• @TimWescott I understand the part of the comment about the computation time but do not understand the latter, which is what the OP is about. Specifically I do not understand the comment ''if you look at all the moments in continuous time, the average delay is $\frac{T_s}{2}$'. I appreciate your answer and have been re-reading your notes as well as the excellent answer by '@DanBoschen' last week. I hope you can address the lack of clarity still persisting regarding the quantity $\frac{T_s}{2}$. Also, thanks for your details notes online, they are truly helping practicing engineers out there. Commented May 31, 2022 at 23:39

One primary consideration for the choice of sampling rate in discrete time control systems is based on Nyquist sampling requirements with respect to the transfer functions desired. This is similar to the consideration of sampling rate for the implementation of digital filters.

Consider a phase lock loop of a voltage controlled oscillator where the transfer function from reference to output is a low pass function while the transfer function from VCO phase noise to output is a high pass function. By integrating a high quality reference that has better phase noise performance close in (where a low pass would be ideal) with a VCO that has better phase noise further out, we achieve the best of both worlds by locking the VCO to the reference. Ultimately with consideration to phase noise optimization alone we choose the loop bandwidth to be the cross-over point in the phase noise performance: close in we get the improved phase noise of the reference (and longer term stability which is really close-in phase noise) through the loops low-pass function from reference to output, and further out we get the improved phase noise of the VCO through the loops high pass function from VCO phase noise to output.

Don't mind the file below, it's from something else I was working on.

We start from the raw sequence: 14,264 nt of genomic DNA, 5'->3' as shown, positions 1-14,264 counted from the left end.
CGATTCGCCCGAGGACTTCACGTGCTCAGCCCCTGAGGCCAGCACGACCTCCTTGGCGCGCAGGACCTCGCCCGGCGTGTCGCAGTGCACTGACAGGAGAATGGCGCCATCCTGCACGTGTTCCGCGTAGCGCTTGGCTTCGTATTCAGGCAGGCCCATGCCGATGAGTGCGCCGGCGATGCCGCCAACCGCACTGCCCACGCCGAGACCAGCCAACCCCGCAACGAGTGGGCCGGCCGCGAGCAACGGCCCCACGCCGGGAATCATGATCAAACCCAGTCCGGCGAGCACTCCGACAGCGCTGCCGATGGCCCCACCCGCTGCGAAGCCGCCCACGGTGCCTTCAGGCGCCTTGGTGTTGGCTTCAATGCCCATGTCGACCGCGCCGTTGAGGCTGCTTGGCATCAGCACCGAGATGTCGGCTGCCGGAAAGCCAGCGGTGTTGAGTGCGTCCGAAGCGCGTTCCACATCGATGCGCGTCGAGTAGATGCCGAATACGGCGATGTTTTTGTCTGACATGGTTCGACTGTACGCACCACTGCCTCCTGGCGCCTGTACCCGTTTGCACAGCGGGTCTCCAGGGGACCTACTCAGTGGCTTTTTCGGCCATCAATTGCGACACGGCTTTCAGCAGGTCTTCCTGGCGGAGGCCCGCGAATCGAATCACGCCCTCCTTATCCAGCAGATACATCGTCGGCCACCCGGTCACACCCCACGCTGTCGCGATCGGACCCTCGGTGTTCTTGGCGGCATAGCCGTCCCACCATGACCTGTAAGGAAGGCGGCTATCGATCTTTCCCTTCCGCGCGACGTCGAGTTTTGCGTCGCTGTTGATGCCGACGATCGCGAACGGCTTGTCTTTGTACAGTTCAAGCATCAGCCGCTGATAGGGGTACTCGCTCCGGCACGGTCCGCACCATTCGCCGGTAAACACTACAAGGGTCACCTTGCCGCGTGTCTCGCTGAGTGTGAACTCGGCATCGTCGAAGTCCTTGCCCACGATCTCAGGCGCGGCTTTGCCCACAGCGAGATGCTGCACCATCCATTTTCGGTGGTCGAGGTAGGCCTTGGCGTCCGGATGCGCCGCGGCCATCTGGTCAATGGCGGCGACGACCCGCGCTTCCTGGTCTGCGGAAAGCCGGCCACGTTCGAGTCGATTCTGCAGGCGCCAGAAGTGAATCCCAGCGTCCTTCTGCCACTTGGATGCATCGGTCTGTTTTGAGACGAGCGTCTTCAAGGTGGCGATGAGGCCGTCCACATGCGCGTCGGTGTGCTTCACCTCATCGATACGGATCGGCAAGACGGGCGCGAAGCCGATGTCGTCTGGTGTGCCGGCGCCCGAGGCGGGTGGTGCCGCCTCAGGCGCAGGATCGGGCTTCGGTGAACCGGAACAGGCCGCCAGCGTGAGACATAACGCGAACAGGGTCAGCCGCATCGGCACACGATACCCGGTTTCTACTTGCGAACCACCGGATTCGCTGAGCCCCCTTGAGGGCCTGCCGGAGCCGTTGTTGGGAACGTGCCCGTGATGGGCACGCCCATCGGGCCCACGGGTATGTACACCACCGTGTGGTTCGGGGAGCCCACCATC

Knowing this, if we are to implement a discrete time controller, we choose the sampling rate sufficient to implement such transfer functions. I strive to have the loop update rate to be at least 5 to 10 times to loop bandwidth, more if I need to have more frequency range to take advantage of the phase noise performance of the VCO (in this example), and less if that isn't of interest and what to concentrate more on the performance of the reference.

I show this further with the help of the graphic below:

The closed loop will be a two port filter from any input to any output. So similar to the considerations of the sampling rate for any filter, if the Loop BW moves closer to the Nyquist boundary of $$f_s/2$$ where $$f_s$$ is the loop update rate, the rejection ability of the low pass will be limited (as given by the order of the loop and the transition bandwidth between the loop BW (cut-off) and the Nyquist frequency. Ultimately I will give consideration to the loop update rate based on the order of the loop and the requirements for rejection and loop bandwidth with these factors in mind.